I think we can all safely say Coronavirus (aka COVID-19) has taken us by complete surprise. And not like a lovely surprise when you bump into an old friend, or receive a gift you weren’t expecting. Remember the fuss Storm Dennis caused? Walk in the park mate.
The arrival of Coronavirus has left us feeling like life as we once knew it has disappeared as the nation re-adjusts to a new kind of normal.
With the Government announcement of schools being closed for ‘the foreseeable’, businesses all working remotely from home and normal staple items being ransacked from supermarket shelves at the speed of light – it all feels like a really dramatic scene from Eastenders. Only, the Queen Vic is shut for the foreseeable too.
Never in the year 2020 did I foresee myself rationing out a can of beans. Y’see everyone’s working from home, the schools are shut and so for the average family that’s 84 meals a week to find. Which in usual life would not be ideal, but also wouldn’t be a huge problem. Except everyone is panic buying which leads me to worry how long our two cans of beans will last. Let’s not even get started on pasta, eggs, bread, hand soap or toilet roll.
Everything, or everywhere we’d usually visit are closed. So there’s no Marwell Zoo, no Paultons Park, no nipping to Matalan, Primark or Home Bargs. No nice meals out in restaurants. And worst news of all – no McDonald’s; not even the drive thru’s.
So the mood isn’t great.
I keep seeing posts about people seeing this as ‘amazing‘, ‘we’re loving this new way of life‘ and ‘loving spending all this extra quality time with our children‘. I’m not quite there yet.
I didn’t mind my old way of life, I certainly wouldn’t be choosing to have the kids at home 24/7 with nowhere to go, and no grandparents on hand, and it’s driving me insane being stuck inside the four walls of this house. For everyone that knows me, knows I cannot stay in for a day – I always have to ‘pop out’ somewhere for a change of scenery,
But I know it’s a necessity and I am so, so grateful for having a house with a garden, and the fact the sun chose this week to start shining.
It doesn’t stop every day feeling like Groundhog Day though. We’re currently both working from home too, which doesn’t help. All these statuses of people claiming ‘the kids will remember the times their mum and dad were home playing every day‘ – at the minute, our kids will remember us shouting at them to go out or be quiet as we’re trying to have a work call.
Which brings me to the point. I enjoy work. Not being able to get fully stuck into it is driving me insane. Perhaps that will change and I’ll realise what’s important. I’m not quite there yet.
This week hit me quite hard. It started with Mothers Day on the Sunday where we couldn’t see any of our family nor go out anywhere to celebrate the day for me. Then it was Arlo’s 3rd birthday on Thursday and it just went by like every other day we’d had this week. Us four. Stuck in a house. He kept asking when we were ‘going zoo’ but soon realised that wasn’t happening. We opened presents from grandparents via Facetime [thank god for modern technology], but it just wasn’t the same.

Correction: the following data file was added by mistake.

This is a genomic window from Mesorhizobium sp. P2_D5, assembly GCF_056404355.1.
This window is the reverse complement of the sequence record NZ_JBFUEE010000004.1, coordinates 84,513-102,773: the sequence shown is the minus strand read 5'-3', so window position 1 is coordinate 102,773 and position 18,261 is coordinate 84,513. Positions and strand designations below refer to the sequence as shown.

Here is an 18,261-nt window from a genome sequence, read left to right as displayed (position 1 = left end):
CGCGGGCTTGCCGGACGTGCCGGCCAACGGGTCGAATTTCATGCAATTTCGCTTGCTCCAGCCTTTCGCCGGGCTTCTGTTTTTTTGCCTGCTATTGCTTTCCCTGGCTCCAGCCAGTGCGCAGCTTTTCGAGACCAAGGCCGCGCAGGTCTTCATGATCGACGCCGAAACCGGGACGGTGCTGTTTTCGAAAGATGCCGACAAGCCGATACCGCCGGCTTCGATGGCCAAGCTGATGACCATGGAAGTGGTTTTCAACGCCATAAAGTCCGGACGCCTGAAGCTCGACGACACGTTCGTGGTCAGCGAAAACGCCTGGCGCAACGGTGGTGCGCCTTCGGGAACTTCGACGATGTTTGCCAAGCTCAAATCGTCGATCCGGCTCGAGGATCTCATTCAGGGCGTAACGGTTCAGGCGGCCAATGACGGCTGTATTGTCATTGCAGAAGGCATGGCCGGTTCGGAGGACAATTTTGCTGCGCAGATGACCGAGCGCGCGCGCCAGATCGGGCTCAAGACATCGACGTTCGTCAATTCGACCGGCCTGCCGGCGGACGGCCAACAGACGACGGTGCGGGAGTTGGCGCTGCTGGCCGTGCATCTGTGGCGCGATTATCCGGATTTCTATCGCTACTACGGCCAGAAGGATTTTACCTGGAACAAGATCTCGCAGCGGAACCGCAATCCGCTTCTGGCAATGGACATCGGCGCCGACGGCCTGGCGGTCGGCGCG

The kids behaviours have been like a rollercoaster; I guess they’re just trying to adjust to this new normal too – and that makes me feel guilty for perhaps not being as supportive as I probably could be. I feel unsettled, I can only imagine that’s amplified for them. I’m really mindful of how our actions at any time could affect them later down the line, this is an added pressure which is weighing heavily on my mind.
They’re both acting up because they’re bored and restless – they’re not crafters and they don’t want to sit and watch Disney+, which we brought naively praying it would be our movie saviour. Usually it would go by unnoticed but stuck indoors, it’s only highlighted. Arlo asks every morning ‘me go nursery today?’ and the other day he said to Nana on Facetime ‘you not see me for my birthday” – it’s so hard to explain to him just why we are stuck indoors and why we can’t go out to any of his favourite places or to see his friends. Sofia’s really matter of fact about ‘coronavirus’ as she was told about it at school and she hasn’t really said much more aside from the fact ‘when coronavirus is over, can I see my cousins?’. Arlo is like Stuart’s shadow and barely leaves his side and Sofia has a meltdown every evening before bed about ‘not being able to sleep without us’.
Personally I would feel a lot better if I knew when this was over, but I know that’s asking the impossible. I’m fully expecting Sofia to not go back to school until September, when she will be in Year 2. And if that’s the case, then she will have missed half of Year 1 – and that in itself is nerve wracking so we’re going for ‘learning is fun’ next week and attempt to keep her on track where we can.
So, week one of coronavirus lockdown. The mood seesaw is more down than up – but feeling positive to embrace the changes the new weeks brings… and it helps to remember that, we are all in this together.
The plan for tomorrow? Get up, showered, dressed and make up….after our workout with the nation’s newest PE teacher of course!